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Alasdair Allan

Alasdair Allan
Director, Babilim Light Industries

Website | @aallan

Alasdair Allan is a scientist, author, hacker, tinkerer, and journalist who has recently been spending a lot of time thinking about the Internet of Things, which he thinks is broken. He is the author of a number of books and sometimes also stands in front of cameras. You can often find him at conferences talking about interesting things or deploying sensors to measure them. A couple of years ago, he rolled out a mesh network of five hundred sensor motes covering the entirety of Moscone West during Google I/O. He’s still recovering. A few years before that, he caused a privacy scandal by uncovering that your iPhone was recording your location all the time, which caused several class-action lawsuits and a US Senate hearing. Some years on, he still isn’t sure what to think about that.

Alasdair sporadically writes blog posts about things that interest him or, more frequently, provides commentary in 140 characters or less. He is a contributing editor for Make magazine and a contributor to O’Reilly Radar. Alasdair is a former academic. As part of his work, he built a distributed peer-to-peer network of telescopes that, acting autonomously, reactively scheduled observations of time-critical events. Notable successes included contributing to the detection of what was—at the time—the most distant object yet discovered, a gamma-ray burster at a redshift of 8.2.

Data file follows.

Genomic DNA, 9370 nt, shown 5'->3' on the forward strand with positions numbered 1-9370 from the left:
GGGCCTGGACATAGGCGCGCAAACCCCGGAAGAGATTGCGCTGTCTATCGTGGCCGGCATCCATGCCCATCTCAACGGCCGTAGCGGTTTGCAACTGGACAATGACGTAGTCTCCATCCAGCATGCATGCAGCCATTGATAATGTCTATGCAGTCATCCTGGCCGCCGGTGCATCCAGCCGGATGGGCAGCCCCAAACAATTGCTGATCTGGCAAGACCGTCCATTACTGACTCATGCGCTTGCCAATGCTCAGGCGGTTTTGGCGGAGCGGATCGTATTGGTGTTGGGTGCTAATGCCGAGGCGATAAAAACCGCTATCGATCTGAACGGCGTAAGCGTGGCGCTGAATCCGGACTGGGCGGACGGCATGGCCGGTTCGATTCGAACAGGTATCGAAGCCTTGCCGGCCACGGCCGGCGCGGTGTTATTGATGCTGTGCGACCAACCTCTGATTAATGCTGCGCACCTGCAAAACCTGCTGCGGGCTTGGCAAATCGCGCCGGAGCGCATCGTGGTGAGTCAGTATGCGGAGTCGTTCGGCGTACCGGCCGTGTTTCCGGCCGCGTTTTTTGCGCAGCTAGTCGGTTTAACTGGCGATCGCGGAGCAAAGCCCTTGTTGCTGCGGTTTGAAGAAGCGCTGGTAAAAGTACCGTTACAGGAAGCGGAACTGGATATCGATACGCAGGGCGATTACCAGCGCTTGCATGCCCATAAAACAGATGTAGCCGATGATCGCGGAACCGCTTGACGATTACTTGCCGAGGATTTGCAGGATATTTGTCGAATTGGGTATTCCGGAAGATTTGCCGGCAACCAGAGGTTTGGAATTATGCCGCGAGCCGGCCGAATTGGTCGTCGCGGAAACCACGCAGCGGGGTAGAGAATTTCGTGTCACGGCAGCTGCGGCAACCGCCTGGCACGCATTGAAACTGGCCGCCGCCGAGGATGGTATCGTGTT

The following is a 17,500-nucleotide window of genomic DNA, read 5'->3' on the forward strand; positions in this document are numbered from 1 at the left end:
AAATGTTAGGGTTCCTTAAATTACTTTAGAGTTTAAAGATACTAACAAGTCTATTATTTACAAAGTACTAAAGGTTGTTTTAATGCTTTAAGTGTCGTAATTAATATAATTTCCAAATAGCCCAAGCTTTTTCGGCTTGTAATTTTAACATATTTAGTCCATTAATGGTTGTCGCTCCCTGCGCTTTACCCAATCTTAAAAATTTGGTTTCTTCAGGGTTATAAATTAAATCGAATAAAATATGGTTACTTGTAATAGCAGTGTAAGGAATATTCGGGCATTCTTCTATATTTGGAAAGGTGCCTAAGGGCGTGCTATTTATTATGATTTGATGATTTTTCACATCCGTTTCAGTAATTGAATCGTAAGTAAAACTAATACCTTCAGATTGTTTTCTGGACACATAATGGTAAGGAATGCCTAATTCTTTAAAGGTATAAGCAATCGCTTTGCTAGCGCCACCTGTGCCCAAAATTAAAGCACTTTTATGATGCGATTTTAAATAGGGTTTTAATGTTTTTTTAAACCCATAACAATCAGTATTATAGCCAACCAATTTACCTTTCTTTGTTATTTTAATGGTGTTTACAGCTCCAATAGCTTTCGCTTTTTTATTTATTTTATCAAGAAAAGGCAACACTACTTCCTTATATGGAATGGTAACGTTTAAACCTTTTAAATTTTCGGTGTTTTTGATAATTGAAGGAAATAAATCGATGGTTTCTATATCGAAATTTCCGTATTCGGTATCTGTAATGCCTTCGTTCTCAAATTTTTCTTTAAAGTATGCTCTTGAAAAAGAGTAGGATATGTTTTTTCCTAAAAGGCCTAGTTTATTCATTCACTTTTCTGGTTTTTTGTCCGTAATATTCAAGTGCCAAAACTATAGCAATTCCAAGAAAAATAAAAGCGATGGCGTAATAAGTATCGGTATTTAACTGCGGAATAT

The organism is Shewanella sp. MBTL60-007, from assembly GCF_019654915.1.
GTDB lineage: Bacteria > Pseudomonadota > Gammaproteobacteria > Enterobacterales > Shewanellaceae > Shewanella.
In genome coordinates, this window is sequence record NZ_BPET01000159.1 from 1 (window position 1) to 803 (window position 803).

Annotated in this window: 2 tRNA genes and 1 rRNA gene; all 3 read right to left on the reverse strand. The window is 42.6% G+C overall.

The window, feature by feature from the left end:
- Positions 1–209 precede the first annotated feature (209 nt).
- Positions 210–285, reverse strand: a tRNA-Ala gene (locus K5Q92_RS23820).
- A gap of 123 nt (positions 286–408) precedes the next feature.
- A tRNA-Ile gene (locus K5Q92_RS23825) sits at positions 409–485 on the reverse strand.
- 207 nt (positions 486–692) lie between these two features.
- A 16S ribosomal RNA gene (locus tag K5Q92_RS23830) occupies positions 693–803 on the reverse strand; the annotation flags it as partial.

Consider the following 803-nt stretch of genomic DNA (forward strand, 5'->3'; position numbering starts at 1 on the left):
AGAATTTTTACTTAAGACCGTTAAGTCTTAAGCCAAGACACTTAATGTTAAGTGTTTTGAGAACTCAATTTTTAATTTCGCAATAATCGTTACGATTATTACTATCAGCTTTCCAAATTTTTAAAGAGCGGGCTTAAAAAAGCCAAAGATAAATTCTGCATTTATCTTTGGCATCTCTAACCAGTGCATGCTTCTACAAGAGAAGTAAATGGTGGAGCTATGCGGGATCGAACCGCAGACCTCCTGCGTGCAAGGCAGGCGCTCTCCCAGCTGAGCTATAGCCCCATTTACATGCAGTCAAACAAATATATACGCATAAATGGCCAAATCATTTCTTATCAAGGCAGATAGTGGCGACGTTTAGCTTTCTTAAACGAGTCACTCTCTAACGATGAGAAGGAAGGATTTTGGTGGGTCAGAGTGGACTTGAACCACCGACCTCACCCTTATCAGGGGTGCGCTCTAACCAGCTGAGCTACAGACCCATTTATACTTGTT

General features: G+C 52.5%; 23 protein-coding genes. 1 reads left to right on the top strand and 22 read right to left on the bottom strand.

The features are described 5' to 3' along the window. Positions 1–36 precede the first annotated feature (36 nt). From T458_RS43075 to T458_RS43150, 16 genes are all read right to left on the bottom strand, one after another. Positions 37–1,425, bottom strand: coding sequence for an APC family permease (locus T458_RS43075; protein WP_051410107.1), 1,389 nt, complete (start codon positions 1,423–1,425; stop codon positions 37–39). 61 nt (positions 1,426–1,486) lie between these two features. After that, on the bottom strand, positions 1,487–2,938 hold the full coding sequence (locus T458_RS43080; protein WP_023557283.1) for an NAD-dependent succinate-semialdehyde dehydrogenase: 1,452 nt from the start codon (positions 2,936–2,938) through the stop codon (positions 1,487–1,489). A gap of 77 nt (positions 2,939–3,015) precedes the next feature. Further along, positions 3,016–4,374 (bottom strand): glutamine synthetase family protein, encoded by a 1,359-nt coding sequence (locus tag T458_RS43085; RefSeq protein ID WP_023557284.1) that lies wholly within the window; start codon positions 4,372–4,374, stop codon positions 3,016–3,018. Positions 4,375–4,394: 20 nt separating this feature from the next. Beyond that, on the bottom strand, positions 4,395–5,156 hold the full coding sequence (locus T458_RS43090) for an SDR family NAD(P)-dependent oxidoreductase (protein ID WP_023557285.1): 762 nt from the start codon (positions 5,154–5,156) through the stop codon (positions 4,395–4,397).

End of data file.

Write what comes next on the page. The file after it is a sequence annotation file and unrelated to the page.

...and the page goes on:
Moderated by:
James Turner (O'Reilly Media)
Alasdair Allan (Babilim Light Industries), Joe Bowser (Adobe Systems), Mike Wolfson (Epocrates)
Average rating: **...
(2.67, 3 ratings)
Until iOS and Android came along, the opportunities for open source to flourish in the mobile space were limited, because platforms were totally proprietary. Now you can find countless FL/OSS projects that help mobile developers get their job done. So what's on the horizon, and what are the best open source tools today to deliver the next great app? Read more.
Open Hardware
Alasdair Allan (Babilim Light Industries)
Average rating: ****.
(4.25, 8 ratings)
Everyday things are becoming smarter. The problem? The things are becoming smarter, but they’re also becoming selfish and you’ve ended up as a mechanical turk inside your own software. How can we fix the Internet of Things? The things have to become not just smarter, but more co-operative, and the Internet of things needs to become anticipatory rather than reactive. Read more.